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Aspects of Asian Dairying

15 April 2009

In the past, Asians have not been large consumers of milk, but things are changing, writes Stuart Lumb for TheDairySite.

China is the world’s 3rd largest dairy nation, despite her national milk consumption being about 25 per cent of the world average. Consumption is only in the region of 25 litres per person per year, and was increasing rapidly.

However the melamine scandal resulted in a big drop in milk prices and consumption plus caused many dairy farmers to go out of business. Dr Dong is a veterinary consultant working with French company Olmix and he knows a great deal about the Chinese dairy industry. Most of the cows in China are located in the cooler northern region, in Heilongjiang, Shangdong and Xinjiang provinces. Winters can be severe and last 4 months in these northern parts of China.

With regard to breed, Holsteins predominate, with many lines being imported from New Zealand, USA and Canada. Many farmers have only 4 or 5 cows , with around 30 per cent of herds having 20 cows or more. The average lactation is around 4,500 litres with better herds achieving around 6,500 litres. Herring bone parlours are quite popular and many of the larger farms feed maize silage. Twice a day milking is the norm, although some big farms milk three times a day.

According to Dr Dong mastitis and laminitis are the two most common problems that he comes across. Milk is processed through 1,600 dairies, or milk companies as they are known in China.

Thailand has around 300,000 milking cows, mainly Holstein/Brahman crosses, with the average dairy farm having between 15-30 cows. Cows are loose housed on concrete which results in leg problems, commented Dr Philippe Arzul, veterinary consultant with French feed company Vitalac. The cows are bucket milked twice daily and give 10-15kg per day.

These low yields mean that mastitis is not a problem. Concentrates are fed twice a day at milking and are supplemented with rice straw, which is not particularly nutritious. The milk is taken to collection centres and from there is transported to dairies. Currently Thai dairymen are making money. However investment in buildings and buildings is poor. Farmers need to increase the herd size but this is limited by land availability and lack of quality forage.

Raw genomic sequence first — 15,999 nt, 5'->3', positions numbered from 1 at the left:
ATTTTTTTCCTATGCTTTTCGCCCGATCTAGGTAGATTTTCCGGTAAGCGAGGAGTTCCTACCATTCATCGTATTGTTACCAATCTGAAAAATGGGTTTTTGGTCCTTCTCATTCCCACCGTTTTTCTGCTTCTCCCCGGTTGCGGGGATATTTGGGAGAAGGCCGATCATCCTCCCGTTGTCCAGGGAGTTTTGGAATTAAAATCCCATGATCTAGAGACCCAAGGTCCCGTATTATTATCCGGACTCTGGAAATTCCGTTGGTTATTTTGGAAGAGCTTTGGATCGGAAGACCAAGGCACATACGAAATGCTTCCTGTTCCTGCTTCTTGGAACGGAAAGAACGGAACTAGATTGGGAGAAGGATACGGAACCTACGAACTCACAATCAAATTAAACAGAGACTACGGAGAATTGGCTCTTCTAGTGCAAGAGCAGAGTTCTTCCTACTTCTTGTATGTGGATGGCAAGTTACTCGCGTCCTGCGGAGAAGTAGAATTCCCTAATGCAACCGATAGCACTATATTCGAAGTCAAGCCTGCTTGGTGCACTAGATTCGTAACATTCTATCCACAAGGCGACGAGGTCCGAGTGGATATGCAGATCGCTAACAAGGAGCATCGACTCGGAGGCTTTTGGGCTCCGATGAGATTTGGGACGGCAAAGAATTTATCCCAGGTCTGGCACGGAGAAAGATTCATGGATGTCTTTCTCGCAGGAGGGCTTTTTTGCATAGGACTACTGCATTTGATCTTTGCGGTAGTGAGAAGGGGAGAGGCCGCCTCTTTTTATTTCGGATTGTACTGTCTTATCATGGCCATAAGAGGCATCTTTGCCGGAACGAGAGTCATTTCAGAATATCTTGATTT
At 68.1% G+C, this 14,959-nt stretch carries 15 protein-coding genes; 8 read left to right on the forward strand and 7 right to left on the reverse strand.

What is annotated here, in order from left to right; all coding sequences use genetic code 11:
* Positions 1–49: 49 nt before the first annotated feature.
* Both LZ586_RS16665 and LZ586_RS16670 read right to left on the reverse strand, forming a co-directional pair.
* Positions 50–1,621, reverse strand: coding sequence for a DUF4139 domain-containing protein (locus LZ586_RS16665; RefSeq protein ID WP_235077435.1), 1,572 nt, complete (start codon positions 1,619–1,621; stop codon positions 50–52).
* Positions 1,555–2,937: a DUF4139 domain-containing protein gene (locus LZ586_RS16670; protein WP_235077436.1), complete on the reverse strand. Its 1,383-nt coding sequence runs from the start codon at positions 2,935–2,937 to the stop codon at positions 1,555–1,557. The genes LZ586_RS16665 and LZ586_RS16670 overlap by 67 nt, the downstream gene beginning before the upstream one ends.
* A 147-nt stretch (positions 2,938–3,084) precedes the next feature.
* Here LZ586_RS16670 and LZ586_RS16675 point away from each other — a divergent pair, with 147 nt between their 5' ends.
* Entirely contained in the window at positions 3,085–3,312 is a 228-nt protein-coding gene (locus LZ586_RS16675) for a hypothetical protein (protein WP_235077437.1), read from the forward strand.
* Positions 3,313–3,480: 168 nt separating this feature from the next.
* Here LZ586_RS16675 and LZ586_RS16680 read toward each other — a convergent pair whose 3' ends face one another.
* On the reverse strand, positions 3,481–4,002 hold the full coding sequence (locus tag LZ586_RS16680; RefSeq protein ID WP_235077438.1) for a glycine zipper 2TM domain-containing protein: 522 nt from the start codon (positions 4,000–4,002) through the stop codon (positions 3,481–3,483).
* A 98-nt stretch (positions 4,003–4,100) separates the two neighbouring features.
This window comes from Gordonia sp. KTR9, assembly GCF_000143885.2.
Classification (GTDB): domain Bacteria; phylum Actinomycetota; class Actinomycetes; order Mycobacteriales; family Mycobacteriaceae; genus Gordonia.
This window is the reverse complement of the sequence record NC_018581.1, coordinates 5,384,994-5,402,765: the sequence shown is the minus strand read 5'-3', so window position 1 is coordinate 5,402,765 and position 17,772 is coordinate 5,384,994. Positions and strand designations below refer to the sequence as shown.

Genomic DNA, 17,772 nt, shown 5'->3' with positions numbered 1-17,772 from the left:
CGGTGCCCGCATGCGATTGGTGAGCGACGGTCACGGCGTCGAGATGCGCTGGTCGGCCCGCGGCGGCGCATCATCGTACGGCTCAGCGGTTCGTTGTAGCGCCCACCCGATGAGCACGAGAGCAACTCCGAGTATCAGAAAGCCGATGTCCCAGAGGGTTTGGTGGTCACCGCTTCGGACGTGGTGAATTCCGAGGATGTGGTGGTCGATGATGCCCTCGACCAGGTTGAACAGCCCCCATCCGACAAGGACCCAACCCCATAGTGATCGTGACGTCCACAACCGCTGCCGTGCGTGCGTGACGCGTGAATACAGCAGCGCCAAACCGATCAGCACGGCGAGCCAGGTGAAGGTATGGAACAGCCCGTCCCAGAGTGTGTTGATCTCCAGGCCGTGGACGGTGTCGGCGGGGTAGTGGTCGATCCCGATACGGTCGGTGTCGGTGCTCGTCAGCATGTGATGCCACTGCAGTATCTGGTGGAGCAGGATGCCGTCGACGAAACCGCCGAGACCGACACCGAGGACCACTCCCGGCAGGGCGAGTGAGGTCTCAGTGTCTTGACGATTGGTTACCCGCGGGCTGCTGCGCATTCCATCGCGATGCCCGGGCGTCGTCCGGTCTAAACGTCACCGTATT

Politics impact in Thailand just as anywhere else in the world. Currently Thai dairy producers are “up arms”about a national school milk scheme. The government is investing £173,000 to ensure school children receive milk at school and so improve their nutrient intake. What is incensing Thai dairymen is that entrepreneurs are selling milk to the schools made from imported milk powder which costs half the price of liquid milk sourced from Thai dairies.

The Muak Lek dairy complex stands 800m above sea level in the Thai province of Saraburi. This altitude means the ambient temperature is naturally cooler than it would have been had the centre been based at sea level. Muak Lek was set up as a joint venture between the Danish and Thai governments back in 1962, in order to train Thai farmers in dairy skills and to boost the national milk output.


Muak Lek cows, thai

In 1971 Muak Lek was taken over by the Dairy Farming Promotion Organisation of Thailand (DPO). The original imports of Danish Red cows had trouble with the heat and so were crossed with the Sahiwal and Red Sindi breeds, both originating from Pakistan. Now Holsteins are the preferred breed as they can cope with the heat and humidity.

Brucellosis and TB are not a problem but mastitis and lameness are. In an effort to reduce lameness special walkways have been constructed between the milking sheds and the pastures. Adult cattle are resistant to Tick Fever. Pastures are sprayed every two weeks and calves grazing the pastures develop immunity.

The herd at Muak lek comprises 170 dairy cows , very large by Thai standards. These cows have open sheds to lie under to gain respite from the heat. March is part of the Thai dry season and so the cows are fed silage made from grass and sorghum. The pastures are not irrigated as the water table is dropping. Water reserves are being depleted due to the demands for water to cater for tourists and golf courses. Which should take priority though ? Even tourists drink milk …

Cows are milked twice a day, at 6.30am and 3.30pm , using a bucket system and a vacuum line. Test results on cows with suspected mastitis are turned round in 4 hours and any positive cows are treated accordingly and the milk withdrawn from the food chain. The average Somatic Cell Count (SSC) is around 400,000 cells/ml. The SSC tends to be high during the rainy season (June- August) and low in the dry season ( March-May). According to Dr Chockchai Chaimongkol, the centre’s director, “Cleanliness problems result in high SCCs. The average 300 day lactation yield is 3,800 litres . Currently we are receiving 32p / litre , with our costs of production standing at 26p.